New to Doolin? Here’s All You Need to Know
If you have heard about Doolin but don’t know what to expect, have no fear, we are here to help you on your Wild Atlantic Way.
This article will give you a guide to all you need to know about Doolin. It is the first in a series of articles on the region, where we will also be covering Inis Mor, Inis Meain and Inis Oirr and North Clare, so be sure to keep an eye out for other episodes.
There’s a condition called Doolin-itis, and there is no known cure. Once you visit, you will definitely want to come back, so don’t say you weren’t warned…
- Where is Doolin?
- Why is Doolin Famous?
- Things to Do in Doolin
- Doolin Dining Options
- Evening Entertainment in Doolin
- Doolin Shops
- How to get AROUND Doolin
- How To Get TO Doolin
- WHEN to visit Doolin
- WHERE to Stay in Doolin
- More Planning Websites
Where is Doolin?
Looking at a map of Ireland, Doolin is pretty much in the middle of the west coast, on the famous Wild Atlantic Way. It is a quaint little seaside village nestled at the base of the Cliffs of Moher in Co. Clare, south of Galway and north of Limerick and Shannon Airport.
There’s somethin’ about being in Doolin…
You NEVER know what’s goin’ to happen,
or who’s goin’ to walk in the door.
Originally just a sleepy fishing village, Doolin is now a mecca for Irish music lovers. It was “discovered” in the 1970s, largely due to the popular revival of Irish folk music by groups like The Chieftains and Planxty. As John Browne, owner of Doolin Cave and local historian put it – “The pubs were beginning to fill up with these foreign people coming to Doolin just to look at a way of life, and they were having great fun in the pubs as well!”
According to Seán O’Connor from the original O’Connor’s pub family, there were also the “accidental tourists” who fell into Doolin while they were visiting the Cliffs of Moher, and then fell in love with the place and the people. In fact, some never left – Doolin residents are now an eclectic mix of families who can trace their roots back generations and a very wide selection of “blow-ins” who hail from all parts of Ireland and many parts of the world.
Take a look at what some of Doolin’s best-known characters have to say:
There are lots more Zoomin in Doolin chats in our video series playlist on YouTube.
Things to Do in Doolin
Take a Boat Trip!
Not surprisingly, we would HIGHLY recommend a boat trip to the Aran Islands or a cruise below the Cliffs of Moher. Choose a day trip to one of the three islands, Inis Oirr, Inis Meain or Inis Mor, take a shorter sailing below the Cliffs of Moher, or better yet, visit an island and take a cruise to the cliffs on the same day.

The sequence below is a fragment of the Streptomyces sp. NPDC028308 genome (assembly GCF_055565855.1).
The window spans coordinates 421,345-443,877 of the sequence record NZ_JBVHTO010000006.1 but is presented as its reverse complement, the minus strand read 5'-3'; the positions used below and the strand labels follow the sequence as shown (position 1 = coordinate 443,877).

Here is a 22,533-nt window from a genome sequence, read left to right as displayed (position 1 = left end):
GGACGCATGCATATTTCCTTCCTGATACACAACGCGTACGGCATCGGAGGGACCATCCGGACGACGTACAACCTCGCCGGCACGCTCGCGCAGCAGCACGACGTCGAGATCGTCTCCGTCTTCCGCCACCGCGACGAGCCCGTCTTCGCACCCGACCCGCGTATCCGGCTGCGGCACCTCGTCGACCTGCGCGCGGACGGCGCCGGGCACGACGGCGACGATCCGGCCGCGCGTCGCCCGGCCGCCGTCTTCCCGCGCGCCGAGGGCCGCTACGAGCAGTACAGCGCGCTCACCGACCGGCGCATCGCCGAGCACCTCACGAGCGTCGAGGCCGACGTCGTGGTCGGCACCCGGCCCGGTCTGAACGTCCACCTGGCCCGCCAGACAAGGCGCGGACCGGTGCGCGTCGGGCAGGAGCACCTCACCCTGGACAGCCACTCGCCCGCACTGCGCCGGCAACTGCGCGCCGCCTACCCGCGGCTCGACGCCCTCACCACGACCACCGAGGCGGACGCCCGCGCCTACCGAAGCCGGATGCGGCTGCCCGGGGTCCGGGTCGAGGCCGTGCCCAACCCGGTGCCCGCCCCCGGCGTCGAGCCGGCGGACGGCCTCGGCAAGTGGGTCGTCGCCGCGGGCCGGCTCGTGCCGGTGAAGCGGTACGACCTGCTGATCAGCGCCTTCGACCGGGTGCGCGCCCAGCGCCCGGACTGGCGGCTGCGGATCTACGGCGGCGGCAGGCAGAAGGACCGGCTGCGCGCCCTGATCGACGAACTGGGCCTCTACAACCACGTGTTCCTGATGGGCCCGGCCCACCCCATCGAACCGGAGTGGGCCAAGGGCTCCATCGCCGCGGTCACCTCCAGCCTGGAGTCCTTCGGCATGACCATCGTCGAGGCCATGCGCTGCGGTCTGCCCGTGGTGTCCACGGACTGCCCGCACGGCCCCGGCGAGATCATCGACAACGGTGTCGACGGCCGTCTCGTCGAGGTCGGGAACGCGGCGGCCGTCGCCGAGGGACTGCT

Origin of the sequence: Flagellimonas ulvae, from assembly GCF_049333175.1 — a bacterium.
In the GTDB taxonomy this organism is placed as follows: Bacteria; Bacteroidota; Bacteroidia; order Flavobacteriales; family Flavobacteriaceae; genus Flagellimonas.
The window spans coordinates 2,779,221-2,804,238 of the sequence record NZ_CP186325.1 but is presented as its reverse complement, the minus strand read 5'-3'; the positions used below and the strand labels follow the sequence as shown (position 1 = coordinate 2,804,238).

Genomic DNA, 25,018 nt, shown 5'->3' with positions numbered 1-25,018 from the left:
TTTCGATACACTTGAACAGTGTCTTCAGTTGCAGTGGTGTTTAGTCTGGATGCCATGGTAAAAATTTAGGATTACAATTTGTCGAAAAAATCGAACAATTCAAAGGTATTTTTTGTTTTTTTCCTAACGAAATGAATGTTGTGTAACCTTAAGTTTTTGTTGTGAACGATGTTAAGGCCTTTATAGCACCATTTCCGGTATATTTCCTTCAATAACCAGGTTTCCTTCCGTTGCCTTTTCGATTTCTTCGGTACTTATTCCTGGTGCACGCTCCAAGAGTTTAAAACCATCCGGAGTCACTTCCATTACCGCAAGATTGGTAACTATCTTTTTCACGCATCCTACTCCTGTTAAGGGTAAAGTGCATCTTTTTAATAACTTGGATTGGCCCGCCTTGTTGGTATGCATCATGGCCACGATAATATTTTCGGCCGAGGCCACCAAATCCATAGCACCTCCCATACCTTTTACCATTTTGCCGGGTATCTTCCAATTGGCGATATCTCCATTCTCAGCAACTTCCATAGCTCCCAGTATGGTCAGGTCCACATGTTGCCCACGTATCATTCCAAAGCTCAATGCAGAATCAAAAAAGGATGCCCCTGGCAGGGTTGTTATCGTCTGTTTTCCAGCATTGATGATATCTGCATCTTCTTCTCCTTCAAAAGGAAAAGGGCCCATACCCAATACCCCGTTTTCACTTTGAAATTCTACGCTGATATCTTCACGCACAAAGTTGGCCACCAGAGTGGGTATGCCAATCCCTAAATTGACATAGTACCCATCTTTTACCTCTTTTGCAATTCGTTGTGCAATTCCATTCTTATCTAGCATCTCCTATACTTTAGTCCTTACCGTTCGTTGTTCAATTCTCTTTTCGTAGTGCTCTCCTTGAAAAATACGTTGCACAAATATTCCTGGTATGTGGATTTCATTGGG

Cliffs of Moher Visitor Experience
The Cliffs of Moher are second only to the Guinness Storehouse as the most visited place in Ireland and are Ireland’s most popular natural attraction. Their spectacular beauty has been drawing visitors since the 1800s, when Cornelius O’Brien built O’Brien’s Tower for tourists during the Victorian era. We are possibly biased when we say that the best view is from the sea on our Cliffs of Moher cruise, but there really is no such thing as a bad view of these prehistoric wonders.
The Cliffs of Moher Visitor Experience is about a 10 minute drive from Doolin and the best time to visit the centre is later in the day, when the sun is not so high in the sky, and the crowds have moved on.
Cliffs of Moher Walk
There is a coastal walking trail from before the start of the Cliffs of Moher in Doolin to the end of the cliffs past Hags Head in Liscannor. Views from this walk are simply spectacular. The entire walk is approx 16km and would take about 4.5 hours, but it can be broken down into sections also.
Important note: Currently, conditions on certain parts of this trail are unstable and in need of repair for the walkers’ safety. It is recommended to limit walking to the repaired section which covers 1km either side of the Visitor Experience.
Doolin is located in the Burren which is a limestone region with an elaborate cave system, which has attracted cavers (or speleologists – good one for pub quizzes) from around the world. Doolin Cave is home to the Great Stalactite which is the longest free-hanging stalactite in the northern hemisphere, and there is a great nature trail and tasty cafe in their Visitor Centre. The Burren has another famous cave – Aillwee Cave, which is about a 30 minute drive north of Doolin. As well as an elaborate cave system, the Aillwee Cave also has a Birds of Prey centre and its own farmshop where the delicious Burren Gold cheese is produced on-site.